The Prince we meet in anecdotes and legal depositions from both before and after his imperial phase is cranky, petty-minded and grasping. This may be because Greenman, who contributes to the New Yorker and has assisted George Clinton and Brian Wilson with their memoirs, is a much more entertaining writer when ripping Prince to bits than when attempting to build a shrine from his mortal remains. Here Greenman is, in flat-footed praise mode yet inadvertently dissing his subject: “From Stevie Wonder, he took mastery. From David Bowie, he took mystery. All of these influences were ingested and digested until Prince, nourished, went about making something new.” Follow that metaphor through and Prince’s “something new” can only be faecal.

But here is Greenman criticising the fall-from-grace album Graffiti Bridge. “The only thing holding back these epics from unconditional greatness is their poor aerodynamics,” he writes. “They’re like ­giant whiteboards filled with flow charts and equations: diagrams of how to make a Prince song work at top speed without actually working at top speed.” That simile, of subsonic flying whiteboards, is ridiculous but accurate – and captures something of what Prince is like when he is his diagrammatic rather than his funky self.

There are great insights here. Some are offhand, such as, “What is Purple Rain, the movie, but an argument for collaboration?” Others are more laboured but worthwhile as mini-obituaries: “Prince was a flamboyant star with a penchant for intellectual ­exploration, but he was also a sly comedian, a critic of existing soul music stereotypes, and a massive egomaniac.”

Elsewhere, the prose is pretentious, bathetic and nonsensical in equal measure. Of Prince’s alter ego Camille, ­Greenman writes, “This pitch-shifted version of Prince hovered between male and female and, in the process, cracked open previously conventional issues of power, sexuality, ego and
id.” Clearly, Prince/Camille had no issue with the superego – or, at least, didn’t feel the need to hover and in the process crack it.

By the end, I felt that this book was a fitting monument to Prince: glib and unsatisfying. When I listen to his music, I feel that something is being taken from me rather than given. At best, I end a song such as “Kiss” feeling disburdened, floating, freer; at worst, I feel hungry, swizzed, abused. And I think this is deliberate. Prince aimed to make his listeners want to have him or be him. He did not like them to consider themselves his equals. Making them feel inadequate was the whole point.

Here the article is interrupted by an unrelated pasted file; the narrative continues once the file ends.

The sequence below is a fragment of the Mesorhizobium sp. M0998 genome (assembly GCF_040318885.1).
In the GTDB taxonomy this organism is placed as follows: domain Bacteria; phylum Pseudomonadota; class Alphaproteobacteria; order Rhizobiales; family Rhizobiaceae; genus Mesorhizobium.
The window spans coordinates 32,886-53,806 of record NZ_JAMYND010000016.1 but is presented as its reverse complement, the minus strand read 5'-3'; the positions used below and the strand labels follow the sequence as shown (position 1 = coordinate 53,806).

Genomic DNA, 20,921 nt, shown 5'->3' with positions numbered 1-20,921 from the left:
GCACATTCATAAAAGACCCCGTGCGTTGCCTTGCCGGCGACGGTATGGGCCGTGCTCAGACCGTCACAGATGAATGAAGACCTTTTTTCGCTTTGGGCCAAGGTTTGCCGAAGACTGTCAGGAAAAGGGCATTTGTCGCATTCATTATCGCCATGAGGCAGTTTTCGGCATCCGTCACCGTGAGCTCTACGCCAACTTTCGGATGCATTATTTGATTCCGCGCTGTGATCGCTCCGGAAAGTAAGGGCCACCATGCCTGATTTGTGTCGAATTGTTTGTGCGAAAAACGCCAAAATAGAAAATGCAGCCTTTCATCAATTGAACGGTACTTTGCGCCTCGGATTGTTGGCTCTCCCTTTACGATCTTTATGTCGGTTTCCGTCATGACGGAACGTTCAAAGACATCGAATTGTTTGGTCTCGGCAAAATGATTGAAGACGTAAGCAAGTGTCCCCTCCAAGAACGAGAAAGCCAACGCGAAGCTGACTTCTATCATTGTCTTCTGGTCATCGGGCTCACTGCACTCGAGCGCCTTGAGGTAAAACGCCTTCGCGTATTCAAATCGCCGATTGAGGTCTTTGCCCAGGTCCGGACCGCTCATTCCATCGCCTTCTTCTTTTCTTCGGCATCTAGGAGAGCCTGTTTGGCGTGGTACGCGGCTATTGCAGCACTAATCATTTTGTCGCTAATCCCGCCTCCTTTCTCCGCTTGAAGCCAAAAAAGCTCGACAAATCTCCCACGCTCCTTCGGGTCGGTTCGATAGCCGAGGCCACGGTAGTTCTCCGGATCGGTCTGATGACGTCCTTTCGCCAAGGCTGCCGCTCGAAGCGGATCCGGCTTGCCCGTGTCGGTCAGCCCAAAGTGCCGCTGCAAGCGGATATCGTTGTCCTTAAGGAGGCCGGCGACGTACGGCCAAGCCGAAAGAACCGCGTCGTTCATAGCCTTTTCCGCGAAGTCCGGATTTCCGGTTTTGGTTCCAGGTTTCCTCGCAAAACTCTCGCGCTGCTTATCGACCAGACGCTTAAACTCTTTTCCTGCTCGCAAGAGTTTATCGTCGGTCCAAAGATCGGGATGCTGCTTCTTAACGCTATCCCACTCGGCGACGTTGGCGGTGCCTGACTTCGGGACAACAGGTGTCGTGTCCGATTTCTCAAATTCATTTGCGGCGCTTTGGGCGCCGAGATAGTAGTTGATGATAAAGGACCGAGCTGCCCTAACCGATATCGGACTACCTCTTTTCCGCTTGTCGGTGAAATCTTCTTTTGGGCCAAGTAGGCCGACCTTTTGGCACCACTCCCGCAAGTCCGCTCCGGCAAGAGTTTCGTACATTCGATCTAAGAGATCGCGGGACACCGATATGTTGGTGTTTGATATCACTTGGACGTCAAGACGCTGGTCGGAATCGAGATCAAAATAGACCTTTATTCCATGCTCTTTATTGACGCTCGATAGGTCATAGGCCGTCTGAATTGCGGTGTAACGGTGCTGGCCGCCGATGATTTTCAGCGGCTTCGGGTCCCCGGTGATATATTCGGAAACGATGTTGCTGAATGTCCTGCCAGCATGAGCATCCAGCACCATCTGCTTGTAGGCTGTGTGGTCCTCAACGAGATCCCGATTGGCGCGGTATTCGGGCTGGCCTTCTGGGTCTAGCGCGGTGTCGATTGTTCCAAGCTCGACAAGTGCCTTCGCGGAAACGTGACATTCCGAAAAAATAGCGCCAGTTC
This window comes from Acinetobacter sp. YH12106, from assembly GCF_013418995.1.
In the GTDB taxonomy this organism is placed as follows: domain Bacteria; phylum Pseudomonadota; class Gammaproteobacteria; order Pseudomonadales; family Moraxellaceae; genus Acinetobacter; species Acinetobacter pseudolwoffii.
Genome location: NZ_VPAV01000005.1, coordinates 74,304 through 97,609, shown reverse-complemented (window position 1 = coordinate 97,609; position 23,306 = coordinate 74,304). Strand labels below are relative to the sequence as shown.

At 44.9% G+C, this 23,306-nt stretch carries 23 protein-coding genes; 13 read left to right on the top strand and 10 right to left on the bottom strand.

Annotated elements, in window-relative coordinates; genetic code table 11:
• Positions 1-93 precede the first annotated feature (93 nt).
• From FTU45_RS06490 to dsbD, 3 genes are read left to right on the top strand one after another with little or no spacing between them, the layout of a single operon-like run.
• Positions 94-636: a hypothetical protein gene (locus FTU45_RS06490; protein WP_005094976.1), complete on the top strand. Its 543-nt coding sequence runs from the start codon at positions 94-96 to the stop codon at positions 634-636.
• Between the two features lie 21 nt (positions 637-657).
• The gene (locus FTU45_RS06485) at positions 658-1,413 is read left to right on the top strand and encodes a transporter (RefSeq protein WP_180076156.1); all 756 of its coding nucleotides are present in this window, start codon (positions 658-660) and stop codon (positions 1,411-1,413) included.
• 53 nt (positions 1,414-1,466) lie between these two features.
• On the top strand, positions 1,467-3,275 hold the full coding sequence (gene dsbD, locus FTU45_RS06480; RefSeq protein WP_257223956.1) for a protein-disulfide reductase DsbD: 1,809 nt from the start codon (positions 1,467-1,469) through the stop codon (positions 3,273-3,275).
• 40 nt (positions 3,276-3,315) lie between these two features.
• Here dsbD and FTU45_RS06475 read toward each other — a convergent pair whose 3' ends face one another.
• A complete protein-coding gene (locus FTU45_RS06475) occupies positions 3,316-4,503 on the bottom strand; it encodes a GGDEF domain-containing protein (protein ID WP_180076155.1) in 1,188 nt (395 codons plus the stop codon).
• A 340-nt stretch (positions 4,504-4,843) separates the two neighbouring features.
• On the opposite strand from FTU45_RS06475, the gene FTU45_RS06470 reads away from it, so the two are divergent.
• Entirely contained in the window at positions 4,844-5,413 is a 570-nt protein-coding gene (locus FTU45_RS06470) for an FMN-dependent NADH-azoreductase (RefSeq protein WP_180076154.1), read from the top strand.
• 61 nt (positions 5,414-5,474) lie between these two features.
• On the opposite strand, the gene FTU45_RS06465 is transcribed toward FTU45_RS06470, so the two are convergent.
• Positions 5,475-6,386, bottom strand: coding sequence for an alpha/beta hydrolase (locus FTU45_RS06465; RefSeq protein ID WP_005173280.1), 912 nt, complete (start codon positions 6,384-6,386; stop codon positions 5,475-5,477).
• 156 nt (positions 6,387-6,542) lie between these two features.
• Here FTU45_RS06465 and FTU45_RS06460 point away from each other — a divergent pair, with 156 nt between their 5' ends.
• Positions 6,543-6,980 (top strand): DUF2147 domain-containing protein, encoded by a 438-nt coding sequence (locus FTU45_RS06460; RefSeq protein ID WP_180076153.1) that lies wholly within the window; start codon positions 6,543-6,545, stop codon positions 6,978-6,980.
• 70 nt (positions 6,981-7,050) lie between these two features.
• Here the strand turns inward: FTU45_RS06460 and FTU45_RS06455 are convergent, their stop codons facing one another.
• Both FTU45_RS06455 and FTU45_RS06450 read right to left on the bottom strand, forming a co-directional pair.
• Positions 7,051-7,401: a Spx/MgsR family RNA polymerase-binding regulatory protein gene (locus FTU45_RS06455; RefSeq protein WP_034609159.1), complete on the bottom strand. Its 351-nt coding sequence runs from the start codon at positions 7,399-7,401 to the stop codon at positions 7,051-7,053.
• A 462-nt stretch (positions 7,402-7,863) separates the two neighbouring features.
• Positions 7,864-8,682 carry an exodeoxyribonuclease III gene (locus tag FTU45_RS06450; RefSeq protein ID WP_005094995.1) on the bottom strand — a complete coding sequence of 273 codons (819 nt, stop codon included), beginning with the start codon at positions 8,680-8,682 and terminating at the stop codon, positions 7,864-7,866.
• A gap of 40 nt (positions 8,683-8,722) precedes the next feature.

There is a clip of him performing Sly and the Family Stone’s “Everyday People” with three members of the band. Each time the chorus comes up and everyone in the room sings, “I-i am everyday people,” you can see Prince struggling to join in, because he’s thinking, “You may be, but I’m not.”

I don’t doubt that the latter-day Prince could be a magnificent performer. The fewer musicians he had with him, the better he got. Fans left his concerts feeling that they’d been at the greatest gig in their life, but Prince was the inventor of the after-show after-show. For super-fans, there was always another gig at a smaller, more obscure venue, starting at three or five o’clock in the morning. Just when it looked like he could give no more, it turned out – wearyingly – that he was inexhaustible. There was always more of the same. More 15-minute funk jams. More cheeky covers intended to prove that Prince was a more talented musician than the songs’ composers, because he could insert a half-diminished seventh chord where they’d strummed E minor. Worst of all, there were more and more muso excursions into 1970s fusion. It’s a fundamental question: if Prince was such a great musician, why did he play such God-awful jazz?

In the end, as a fan who had adored every­thing he did up to Lovesexy, I became angry with him and stopped listening. So did Greenman: “When I started working on this book, I promised myself that I would listen only to Prince’s music. I had enough to last me months. But about six weeks in, the Prince-only diet started to feel claustrophobic and maybe even a little ghoulish . . .” What Greenman found, I think, is that in Prince’s musical world the space gets perpetually smaller, because ultimately all the singer wants you to concentrate on is his self-aggrandisement. It’s fitting that Prince kept his unreleased recordings in “the vault” – a place for miserly hoarding of surplus value.

The ghoulishness of the Prince diet is that it gives no proper nourishment. It’s there in the lyrics to one of his offhand masterpieces: “Starfish and coffee/Maple syrup and jam/Butterscotch clouds, a tangerine/And a side order of ham”. This isn’t soul food. You’ll be hungry an hour later.

Greenman’s most revealing footnote – about himself and about his subject – concerns another creepy, slave-driving manufacturer of confectionery. “The movie side of Warner Bros had [in the early 1990s] just acquired the rights to remake Willy Wonka and the Chocolate Factory . . . Prince, I thought, would be perfect for the part . . . I wrote a long letter to Warner making the case but was too shy to send it.”

In this book, that long letter is finally delivered. Prince was a perfect Wonka. 

This article first appeared in the 20 April 2017 issue of the New Statesman, May's gamble